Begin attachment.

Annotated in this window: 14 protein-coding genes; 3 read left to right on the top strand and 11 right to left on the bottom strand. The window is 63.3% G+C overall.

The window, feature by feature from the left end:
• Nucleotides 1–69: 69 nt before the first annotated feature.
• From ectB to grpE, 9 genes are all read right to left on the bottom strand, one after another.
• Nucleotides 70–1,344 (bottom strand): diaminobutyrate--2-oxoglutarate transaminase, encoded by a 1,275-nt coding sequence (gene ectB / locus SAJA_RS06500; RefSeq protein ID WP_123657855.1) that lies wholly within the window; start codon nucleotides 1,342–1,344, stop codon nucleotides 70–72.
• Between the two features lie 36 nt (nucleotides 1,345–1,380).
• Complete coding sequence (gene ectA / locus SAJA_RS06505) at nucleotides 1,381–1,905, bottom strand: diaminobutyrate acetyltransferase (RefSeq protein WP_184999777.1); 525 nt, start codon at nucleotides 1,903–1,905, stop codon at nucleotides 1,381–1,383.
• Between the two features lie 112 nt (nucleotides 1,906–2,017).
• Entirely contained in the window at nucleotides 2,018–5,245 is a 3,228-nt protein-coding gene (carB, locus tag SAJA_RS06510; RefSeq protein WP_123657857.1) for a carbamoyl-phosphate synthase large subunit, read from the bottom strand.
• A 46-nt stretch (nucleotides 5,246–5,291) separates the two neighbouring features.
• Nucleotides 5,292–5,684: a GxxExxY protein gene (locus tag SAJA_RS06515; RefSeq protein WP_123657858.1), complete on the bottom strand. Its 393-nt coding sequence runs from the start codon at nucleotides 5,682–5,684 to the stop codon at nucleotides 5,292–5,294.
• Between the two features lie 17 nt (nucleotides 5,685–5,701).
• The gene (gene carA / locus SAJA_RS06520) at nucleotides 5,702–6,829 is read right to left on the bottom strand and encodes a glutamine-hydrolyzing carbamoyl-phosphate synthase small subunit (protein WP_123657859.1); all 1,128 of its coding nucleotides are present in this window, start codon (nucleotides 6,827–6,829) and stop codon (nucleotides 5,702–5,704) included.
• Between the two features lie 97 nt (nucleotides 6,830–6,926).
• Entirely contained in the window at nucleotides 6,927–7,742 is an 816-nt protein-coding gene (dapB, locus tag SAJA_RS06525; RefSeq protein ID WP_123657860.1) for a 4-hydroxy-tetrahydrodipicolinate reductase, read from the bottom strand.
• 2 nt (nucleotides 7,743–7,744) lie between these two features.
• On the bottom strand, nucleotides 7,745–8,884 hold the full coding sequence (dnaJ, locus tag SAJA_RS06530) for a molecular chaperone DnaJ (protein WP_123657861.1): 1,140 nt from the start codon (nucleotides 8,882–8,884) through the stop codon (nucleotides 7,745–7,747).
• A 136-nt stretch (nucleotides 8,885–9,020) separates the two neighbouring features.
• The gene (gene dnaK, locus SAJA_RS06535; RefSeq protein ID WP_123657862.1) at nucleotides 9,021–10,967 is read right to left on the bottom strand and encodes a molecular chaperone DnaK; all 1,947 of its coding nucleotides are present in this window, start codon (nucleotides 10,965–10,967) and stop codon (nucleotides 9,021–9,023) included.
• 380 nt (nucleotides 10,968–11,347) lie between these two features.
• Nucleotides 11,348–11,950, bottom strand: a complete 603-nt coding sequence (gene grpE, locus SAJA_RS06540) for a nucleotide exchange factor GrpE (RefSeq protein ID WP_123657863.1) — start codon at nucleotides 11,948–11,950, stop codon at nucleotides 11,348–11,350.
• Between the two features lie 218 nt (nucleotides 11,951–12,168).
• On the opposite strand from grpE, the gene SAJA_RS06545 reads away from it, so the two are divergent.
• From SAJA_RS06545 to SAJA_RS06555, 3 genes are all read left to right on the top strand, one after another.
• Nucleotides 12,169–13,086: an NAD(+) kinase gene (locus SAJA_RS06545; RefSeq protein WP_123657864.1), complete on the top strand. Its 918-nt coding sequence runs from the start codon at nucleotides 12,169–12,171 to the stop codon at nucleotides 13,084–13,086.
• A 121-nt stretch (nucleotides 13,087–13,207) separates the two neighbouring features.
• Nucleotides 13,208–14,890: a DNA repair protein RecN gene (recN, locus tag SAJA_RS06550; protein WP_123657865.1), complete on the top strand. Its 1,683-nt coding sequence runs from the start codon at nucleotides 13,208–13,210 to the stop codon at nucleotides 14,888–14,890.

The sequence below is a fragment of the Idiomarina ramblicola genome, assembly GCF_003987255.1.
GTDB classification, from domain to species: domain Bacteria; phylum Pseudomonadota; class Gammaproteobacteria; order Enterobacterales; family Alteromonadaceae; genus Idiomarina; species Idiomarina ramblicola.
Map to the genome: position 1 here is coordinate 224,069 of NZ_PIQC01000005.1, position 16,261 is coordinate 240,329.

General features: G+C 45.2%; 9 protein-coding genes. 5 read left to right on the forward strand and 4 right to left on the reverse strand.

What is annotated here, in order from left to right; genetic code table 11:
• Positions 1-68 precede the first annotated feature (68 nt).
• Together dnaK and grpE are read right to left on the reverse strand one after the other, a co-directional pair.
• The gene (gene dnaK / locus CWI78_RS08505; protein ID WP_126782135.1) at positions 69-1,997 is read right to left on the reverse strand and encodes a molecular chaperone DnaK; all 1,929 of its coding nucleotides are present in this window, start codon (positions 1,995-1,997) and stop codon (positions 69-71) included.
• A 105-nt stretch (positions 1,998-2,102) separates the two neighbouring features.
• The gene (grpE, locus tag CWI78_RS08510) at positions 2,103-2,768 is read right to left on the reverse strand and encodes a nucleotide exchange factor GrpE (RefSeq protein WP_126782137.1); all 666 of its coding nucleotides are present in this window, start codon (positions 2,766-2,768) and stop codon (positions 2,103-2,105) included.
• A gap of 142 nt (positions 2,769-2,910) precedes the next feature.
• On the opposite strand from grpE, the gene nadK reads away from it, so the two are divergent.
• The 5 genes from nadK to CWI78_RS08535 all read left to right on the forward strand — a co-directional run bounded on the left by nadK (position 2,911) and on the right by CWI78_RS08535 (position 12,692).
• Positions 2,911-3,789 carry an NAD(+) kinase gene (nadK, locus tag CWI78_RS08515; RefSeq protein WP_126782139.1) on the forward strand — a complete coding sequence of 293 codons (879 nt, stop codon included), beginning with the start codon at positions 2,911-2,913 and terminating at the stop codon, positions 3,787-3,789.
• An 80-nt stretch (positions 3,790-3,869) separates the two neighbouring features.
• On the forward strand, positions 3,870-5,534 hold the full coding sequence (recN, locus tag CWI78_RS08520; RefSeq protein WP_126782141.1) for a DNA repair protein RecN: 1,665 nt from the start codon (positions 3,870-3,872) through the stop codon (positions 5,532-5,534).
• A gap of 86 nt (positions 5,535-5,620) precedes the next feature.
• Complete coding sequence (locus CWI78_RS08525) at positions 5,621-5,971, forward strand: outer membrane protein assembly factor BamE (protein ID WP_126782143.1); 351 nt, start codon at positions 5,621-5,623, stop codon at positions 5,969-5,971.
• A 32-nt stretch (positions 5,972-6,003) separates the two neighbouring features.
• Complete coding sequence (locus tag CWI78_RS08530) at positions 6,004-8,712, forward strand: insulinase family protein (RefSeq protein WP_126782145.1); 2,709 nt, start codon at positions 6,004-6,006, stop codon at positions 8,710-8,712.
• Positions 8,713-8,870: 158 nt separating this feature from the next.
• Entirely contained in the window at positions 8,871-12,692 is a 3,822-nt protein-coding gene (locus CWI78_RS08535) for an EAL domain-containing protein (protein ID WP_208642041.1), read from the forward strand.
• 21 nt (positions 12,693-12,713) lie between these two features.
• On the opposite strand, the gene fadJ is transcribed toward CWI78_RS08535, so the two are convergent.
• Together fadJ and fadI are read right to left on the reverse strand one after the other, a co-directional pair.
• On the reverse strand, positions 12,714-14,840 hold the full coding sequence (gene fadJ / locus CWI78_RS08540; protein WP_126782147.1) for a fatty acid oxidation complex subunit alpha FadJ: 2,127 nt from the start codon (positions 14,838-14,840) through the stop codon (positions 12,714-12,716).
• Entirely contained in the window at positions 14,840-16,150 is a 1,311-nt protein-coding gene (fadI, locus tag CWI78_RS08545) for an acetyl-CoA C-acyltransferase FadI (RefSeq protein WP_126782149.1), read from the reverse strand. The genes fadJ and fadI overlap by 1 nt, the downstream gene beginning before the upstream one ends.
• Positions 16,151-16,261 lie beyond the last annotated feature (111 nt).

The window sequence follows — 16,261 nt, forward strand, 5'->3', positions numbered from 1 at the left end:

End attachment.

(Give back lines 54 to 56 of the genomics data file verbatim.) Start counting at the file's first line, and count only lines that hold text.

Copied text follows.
• Entirely contained in the window at positions 14,840-16,150 is a 1,311-nt protein-coding gene (fadI, locus tag CWI78_RS08545) for an acetyl-CoA C-acyltransferase FadI (RefSeq protein WP_126782149.1), read from the reverse strand. The genes fadJ and fadI overlap by 1 nt, the downstream gene beginning before the upstream one ends.
• Positions 16,151-16,261 lie beyond the last annotated feature (111 nt).

The window sequence follows — 16,261 nt, forward strand, 5'->3', positions numbered from 1 at the left end: